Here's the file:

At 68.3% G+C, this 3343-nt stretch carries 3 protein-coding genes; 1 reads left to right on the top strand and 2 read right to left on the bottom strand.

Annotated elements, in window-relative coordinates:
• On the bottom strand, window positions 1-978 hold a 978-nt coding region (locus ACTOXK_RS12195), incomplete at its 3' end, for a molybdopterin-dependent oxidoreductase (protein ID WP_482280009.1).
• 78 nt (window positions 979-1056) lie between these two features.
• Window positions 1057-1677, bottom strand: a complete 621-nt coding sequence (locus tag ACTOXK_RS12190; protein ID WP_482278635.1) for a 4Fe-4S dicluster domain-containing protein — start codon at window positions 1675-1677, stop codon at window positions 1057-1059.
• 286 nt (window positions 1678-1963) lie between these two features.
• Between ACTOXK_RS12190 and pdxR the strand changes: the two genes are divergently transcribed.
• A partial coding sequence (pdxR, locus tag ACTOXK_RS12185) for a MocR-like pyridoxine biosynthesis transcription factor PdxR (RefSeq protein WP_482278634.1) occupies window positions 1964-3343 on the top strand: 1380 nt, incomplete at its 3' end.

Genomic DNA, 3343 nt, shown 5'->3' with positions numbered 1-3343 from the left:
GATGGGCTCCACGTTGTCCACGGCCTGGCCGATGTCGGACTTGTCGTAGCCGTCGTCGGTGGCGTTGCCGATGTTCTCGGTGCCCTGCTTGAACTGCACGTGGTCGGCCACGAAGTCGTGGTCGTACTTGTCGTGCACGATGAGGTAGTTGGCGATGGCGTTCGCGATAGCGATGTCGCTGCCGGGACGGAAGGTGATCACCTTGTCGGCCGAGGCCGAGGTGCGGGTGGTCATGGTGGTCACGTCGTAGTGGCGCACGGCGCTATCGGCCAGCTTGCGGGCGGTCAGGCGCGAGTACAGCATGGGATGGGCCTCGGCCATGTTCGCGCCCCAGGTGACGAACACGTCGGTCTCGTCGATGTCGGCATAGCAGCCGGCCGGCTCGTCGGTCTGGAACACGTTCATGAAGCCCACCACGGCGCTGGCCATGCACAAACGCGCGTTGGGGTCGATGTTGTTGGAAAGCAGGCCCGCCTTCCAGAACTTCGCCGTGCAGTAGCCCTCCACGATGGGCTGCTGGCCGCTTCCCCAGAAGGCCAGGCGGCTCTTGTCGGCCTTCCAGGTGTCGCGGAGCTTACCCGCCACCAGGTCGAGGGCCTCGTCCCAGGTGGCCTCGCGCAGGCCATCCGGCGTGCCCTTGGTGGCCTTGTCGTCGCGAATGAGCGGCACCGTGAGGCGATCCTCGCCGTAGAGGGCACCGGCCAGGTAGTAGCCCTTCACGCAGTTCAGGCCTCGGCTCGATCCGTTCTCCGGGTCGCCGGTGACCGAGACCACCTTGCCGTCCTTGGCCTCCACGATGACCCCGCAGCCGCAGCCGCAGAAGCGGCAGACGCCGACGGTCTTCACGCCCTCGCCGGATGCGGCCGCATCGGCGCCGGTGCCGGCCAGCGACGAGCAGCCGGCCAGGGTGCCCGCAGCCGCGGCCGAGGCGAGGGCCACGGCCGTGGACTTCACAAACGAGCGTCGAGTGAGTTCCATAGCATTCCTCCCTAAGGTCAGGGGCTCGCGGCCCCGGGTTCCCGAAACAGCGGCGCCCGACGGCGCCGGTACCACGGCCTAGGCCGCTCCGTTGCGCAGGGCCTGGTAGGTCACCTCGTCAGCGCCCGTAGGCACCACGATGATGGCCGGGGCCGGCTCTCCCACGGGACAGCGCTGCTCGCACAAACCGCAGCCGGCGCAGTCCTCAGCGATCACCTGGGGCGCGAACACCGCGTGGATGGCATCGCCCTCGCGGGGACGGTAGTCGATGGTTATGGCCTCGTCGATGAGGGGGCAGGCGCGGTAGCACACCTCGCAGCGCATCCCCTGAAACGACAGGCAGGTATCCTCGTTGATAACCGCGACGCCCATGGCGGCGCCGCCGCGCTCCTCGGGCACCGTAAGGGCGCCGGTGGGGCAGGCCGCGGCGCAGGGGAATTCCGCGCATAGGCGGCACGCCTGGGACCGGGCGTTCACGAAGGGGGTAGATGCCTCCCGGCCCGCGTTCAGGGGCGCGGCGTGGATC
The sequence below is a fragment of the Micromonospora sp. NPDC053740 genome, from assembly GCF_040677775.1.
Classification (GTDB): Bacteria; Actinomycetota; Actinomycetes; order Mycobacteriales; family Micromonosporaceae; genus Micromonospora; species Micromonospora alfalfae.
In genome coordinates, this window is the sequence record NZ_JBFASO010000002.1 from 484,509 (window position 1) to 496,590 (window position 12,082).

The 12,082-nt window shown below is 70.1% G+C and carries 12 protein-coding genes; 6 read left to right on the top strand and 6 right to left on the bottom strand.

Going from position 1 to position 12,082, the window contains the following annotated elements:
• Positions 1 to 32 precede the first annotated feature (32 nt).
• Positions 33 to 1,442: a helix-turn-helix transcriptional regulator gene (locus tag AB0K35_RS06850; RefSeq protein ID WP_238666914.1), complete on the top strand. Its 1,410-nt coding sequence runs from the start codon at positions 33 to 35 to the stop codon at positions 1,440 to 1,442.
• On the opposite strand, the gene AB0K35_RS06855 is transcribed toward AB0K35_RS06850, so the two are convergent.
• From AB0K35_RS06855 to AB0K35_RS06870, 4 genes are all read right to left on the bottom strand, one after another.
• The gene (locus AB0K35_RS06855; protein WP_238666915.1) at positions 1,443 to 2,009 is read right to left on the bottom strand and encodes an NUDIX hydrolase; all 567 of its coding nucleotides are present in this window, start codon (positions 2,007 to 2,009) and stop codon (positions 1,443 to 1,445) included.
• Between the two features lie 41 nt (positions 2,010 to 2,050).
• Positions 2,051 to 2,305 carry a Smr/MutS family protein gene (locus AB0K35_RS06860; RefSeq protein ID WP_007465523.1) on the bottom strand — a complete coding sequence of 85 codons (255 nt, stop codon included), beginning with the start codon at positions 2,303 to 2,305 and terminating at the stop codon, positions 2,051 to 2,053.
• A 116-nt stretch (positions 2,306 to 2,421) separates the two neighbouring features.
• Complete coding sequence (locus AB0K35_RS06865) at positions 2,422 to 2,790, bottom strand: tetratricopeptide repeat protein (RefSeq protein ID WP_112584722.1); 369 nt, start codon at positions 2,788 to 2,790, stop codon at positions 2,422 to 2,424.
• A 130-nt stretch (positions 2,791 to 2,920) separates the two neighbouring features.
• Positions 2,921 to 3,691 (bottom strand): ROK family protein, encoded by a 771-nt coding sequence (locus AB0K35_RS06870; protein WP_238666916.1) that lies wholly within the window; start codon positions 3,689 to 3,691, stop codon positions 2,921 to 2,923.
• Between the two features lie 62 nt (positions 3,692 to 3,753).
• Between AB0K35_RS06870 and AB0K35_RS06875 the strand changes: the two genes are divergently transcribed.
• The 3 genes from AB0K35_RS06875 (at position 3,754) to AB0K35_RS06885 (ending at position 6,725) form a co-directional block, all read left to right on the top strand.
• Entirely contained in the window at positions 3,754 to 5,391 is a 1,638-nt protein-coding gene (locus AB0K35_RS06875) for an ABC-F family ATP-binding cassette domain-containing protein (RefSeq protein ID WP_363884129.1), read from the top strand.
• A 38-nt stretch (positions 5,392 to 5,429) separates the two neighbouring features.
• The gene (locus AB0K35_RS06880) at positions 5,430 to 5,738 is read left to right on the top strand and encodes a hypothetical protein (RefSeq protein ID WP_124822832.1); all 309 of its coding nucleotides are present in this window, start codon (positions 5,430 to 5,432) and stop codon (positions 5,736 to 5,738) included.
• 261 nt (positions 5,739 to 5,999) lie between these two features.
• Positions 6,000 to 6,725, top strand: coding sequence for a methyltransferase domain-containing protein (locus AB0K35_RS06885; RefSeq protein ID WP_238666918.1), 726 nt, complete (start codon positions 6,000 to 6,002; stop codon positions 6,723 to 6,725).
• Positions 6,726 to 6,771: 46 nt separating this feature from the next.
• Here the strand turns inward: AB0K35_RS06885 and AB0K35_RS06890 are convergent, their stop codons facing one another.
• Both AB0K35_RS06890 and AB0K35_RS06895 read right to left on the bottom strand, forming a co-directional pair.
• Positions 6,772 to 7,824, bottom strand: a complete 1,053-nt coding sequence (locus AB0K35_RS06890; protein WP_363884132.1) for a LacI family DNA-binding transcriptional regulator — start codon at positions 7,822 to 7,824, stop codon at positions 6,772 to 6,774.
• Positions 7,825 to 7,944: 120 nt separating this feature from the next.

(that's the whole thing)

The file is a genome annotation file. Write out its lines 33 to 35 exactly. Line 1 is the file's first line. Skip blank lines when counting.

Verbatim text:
• 261 nt (positions 5,739 to 5,999) lie between these two features.
• Positions 6,000 to 6,725, top strand: coding sequence for a methyltransferase domain-containing protein (locus AB0K35_RS06885; RefSeq protein ID WP_238666918.1), 726 nt, complete (start codon positions 6,000 to 6,002; stop codon positions 6,723 to 6,725).
• Positions 6,726 to 6,771: 46 nt separating this feature from the next.